How many Oklahomans are dying from COVID?

Collaborator: Brittany Harlow
Published: 11/19/2020, 3:50 PM
Edited: 03/11/2021, 10:22 AM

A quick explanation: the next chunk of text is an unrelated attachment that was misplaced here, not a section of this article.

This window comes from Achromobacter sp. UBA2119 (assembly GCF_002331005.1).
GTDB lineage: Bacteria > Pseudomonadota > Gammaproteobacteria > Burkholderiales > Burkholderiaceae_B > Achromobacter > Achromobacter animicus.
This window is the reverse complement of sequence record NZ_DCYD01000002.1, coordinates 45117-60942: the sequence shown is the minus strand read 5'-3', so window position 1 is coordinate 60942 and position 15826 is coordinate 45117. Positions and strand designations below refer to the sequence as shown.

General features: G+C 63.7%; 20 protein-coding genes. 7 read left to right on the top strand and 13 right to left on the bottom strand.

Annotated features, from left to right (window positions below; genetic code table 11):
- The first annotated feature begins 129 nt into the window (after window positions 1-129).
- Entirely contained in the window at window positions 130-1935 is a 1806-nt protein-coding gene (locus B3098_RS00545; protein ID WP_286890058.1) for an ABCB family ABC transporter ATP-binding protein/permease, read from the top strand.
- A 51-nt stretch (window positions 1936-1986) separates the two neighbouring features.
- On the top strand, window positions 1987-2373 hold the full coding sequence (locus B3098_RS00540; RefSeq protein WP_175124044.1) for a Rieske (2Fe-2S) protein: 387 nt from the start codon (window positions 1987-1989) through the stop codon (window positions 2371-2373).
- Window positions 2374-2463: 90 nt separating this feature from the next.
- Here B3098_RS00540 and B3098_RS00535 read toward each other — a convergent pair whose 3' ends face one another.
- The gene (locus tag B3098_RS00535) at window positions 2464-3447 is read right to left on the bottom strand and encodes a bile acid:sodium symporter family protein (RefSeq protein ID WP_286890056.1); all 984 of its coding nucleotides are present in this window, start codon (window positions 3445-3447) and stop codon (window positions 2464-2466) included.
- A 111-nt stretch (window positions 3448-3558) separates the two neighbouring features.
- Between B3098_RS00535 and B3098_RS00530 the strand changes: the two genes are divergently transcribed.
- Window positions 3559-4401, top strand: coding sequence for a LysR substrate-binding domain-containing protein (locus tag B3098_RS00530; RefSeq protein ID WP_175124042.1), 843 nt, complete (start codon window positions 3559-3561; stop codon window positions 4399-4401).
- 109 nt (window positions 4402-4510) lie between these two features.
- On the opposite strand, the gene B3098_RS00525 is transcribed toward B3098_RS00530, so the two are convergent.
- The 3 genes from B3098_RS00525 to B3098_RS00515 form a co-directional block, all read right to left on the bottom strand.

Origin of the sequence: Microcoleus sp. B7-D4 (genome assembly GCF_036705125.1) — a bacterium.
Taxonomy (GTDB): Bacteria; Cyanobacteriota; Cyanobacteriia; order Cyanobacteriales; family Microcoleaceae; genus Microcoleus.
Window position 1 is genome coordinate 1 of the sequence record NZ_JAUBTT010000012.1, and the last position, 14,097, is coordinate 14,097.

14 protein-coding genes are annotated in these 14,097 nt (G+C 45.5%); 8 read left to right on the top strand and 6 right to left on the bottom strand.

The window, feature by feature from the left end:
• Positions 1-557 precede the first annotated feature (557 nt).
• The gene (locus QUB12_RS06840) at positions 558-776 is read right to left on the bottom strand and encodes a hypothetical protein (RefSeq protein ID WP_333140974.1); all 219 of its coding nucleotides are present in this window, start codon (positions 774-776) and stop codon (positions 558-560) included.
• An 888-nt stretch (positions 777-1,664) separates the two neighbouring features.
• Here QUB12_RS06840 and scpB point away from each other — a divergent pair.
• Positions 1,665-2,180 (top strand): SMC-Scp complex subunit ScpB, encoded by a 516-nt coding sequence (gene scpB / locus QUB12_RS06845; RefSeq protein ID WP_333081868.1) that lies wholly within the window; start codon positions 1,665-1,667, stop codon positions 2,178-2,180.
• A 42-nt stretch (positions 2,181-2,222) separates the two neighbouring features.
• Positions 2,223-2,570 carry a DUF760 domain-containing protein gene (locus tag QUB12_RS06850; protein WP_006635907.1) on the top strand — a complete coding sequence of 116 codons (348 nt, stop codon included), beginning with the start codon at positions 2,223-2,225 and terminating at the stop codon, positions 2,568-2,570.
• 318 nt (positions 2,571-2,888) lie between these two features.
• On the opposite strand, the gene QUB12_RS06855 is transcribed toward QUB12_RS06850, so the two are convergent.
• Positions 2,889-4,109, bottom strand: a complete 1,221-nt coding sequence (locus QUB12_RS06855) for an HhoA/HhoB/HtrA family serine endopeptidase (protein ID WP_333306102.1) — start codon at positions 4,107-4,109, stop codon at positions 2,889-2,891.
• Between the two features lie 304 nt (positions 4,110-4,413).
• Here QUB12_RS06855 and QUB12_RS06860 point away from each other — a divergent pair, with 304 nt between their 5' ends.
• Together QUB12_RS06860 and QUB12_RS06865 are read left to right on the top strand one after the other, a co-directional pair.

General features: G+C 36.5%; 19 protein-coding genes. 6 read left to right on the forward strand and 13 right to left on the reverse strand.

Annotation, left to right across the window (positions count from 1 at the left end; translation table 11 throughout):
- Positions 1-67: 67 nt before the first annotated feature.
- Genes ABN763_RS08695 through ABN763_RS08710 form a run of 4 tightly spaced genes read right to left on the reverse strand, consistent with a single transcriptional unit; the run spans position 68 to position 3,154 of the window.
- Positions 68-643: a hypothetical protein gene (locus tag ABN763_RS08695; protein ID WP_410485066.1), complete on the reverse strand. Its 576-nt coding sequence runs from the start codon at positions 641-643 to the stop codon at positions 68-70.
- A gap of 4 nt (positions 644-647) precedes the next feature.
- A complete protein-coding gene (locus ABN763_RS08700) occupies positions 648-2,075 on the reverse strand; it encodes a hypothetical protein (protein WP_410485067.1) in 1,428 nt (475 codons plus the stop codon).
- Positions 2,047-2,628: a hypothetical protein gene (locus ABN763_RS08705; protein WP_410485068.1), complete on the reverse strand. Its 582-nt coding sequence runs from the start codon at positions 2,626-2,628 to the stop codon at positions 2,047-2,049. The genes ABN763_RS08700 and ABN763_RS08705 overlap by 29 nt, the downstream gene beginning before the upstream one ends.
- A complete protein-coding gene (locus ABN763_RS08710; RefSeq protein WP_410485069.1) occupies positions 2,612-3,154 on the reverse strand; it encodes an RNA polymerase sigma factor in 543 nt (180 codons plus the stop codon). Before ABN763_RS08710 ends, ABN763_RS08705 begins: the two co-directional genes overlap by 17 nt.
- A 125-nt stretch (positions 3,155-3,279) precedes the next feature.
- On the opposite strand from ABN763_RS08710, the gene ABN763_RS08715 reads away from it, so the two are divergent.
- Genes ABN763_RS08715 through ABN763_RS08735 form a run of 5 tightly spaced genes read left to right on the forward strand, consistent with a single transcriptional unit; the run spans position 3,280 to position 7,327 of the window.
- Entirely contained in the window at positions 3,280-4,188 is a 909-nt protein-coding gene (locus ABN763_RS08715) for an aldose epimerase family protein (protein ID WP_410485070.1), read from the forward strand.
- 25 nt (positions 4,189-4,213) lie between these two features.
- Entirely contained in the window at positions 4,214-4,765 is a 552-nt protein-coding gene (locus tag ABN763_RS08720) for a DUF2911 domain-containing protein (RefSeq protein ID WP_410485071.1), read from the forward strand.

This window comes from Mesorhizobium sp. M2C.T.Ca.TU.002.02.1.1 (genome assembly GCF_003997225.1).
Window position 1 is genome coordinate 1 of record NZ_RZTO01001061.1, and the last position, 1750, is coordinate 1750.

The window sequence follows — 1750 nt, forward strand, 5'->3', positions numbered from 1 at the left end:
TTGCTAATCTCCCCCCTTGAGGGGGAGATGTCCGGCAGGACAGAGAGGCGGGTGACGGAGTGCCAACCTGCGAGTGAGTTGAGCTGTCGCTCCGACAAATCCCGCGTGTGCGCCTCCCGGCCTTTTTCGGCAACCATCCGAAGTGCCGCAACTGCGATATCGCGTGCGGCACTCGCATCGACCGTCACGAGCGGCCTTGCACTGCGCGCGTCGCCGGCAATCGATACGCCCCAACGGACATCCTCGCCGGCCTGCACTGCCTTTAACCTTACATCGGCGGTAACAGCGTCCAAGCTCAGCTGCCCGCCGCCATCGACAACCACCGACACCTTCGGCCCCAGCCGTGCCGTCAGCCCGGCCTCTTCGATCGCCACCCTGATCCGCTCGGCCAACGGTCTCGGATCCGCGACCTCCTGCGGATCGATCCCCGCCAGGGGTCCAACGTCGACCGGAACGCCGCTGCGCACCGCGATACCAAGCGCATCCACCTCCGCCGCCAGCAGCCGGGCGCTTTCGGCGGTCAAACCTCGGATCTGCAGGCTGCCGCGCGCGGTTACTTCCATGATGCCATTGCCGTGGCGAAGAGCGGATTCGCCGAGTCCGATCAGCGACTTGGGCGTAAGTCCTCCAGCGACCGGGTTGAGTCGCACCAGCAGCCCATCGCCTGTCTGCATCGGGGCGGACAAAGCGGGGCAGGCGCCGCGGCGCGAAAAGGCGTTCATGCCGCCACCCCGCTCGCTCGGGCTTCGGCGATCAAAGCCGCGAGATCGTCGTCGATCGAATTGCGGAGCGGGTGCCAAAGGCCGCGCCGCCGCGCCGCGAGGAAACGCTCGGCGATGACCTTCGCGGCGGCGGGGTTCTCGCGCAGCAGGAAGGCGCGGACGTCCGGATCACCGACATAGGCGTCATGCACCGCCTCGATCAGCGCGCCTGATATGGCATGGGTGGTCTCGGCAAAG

(TULSA, Okla.) It seems like a simple enough question, but finding the answer to how many Oklahomans are dying from COVID-19 every day? Not so simple. If you’ve signed up for daily number reports from the Oklahoma State Department of Health, you might be comforted sometimes by the common phrase “No deaths were identified in the past 24 hours.” That’s good, right? Maybe no one died from COVID-19 in Oklahoma yesterday. Even if that number accompanies a staggering amount of new deaths that were identified, like on Wednesday when a record 26 deaths were identified. None of those had been identified in the last 24 hours. But the truth is, in regards to how many Oklahomans are dying per day, that information is not available publicly. Anywhere. VNN has searched and asked. We turned to OSDH’s Coronavirus Dashboard online. After studying the death toll for “Oklahoma Cumulative Cases by Date Reported”, we realized this was the same data that’s sent out every 24 hours, and does not indicate how many deaths are occurring every day. So, we looked instead to the death toll listed on the graph titled “Oklahoma Case Status by Date of Onset”. After going back and forth with Anthony Triana, media relations supervisor at Saxum, who OSDH contracts to handle COVID-19 related media inquiries, we were informed that the per day death numbers on the dashboard “Oklahoma Case Status by Date of Onset” does not show how many Oklahomans are dying per day from COVID, but of how many deaths have occurred after a victim began experiencing symptoms on that day. VNN was then directed back to charts on the state’s Weekly Epidemiology reports that track the number of COVID-19 deaths per day. But while the charts show points on a graph, it would be impossible to accurately report numerical data from this resource. We requested the raw data but have not heard back. For now, we turned back to identified deaths. When we crunched the numbers per month, we found an average of eight deaths were identified per day in September. That number increased to an average of 10 deaths identified per day in October. The latest White House Coronavirus Report, released on November 15, indicates that as we enter the colder months, those numbers are only expected to go up. “The spread in Oklahoma is exponential and unyielding, with hospitalizations increasing week over week and reported limited bed availability,” the report states. “Increases from the past two weeks correlate with Halloween and related activities. With Thanksgiving and upcoming holidays, Oklahomans must understand the COVID-19 situation statewide. Serious messaging and action are needed from state leadership; recommending Oklahomans wear masks in public settings communicates the current risk level and actions all Oklahomans need to take.” Oklahoma has been bumped up from 22nd in the nation for new cases per 100,000 last week to 21st place this week. It has also increased from having the 11th highest positivity rate in the country to 9th place. Not the top 10 kind of state Governor Stitt has been pushing for. The governor has enacted new actions this week, like having bars and restaurants close in-person service of food and alcohol by 11 p.m., and requiring executive branch state employees and visitors to state agency buildings to wear masks. Critics say it’s too little too late. 1,570 Oklahomans have lost their lives to COVID-19 since the outbreak. 95.99% of the victims have been 50 years old or older. All Oklahomans are being encouraged to prevent spreading the virus to the more vulnerable of the population. During the week of November 2 to November 8, 46% of nursing homes had at least one new staff member COVID-19 case. Many teachers throughout the state fall under the higher-risk age range, and have expressed worry about teaching in person. Officials said the risk of contracting COVID-19 is lower at school due to the precautions in place, but students are showing up every day after contracting the virus outside of the classroom.


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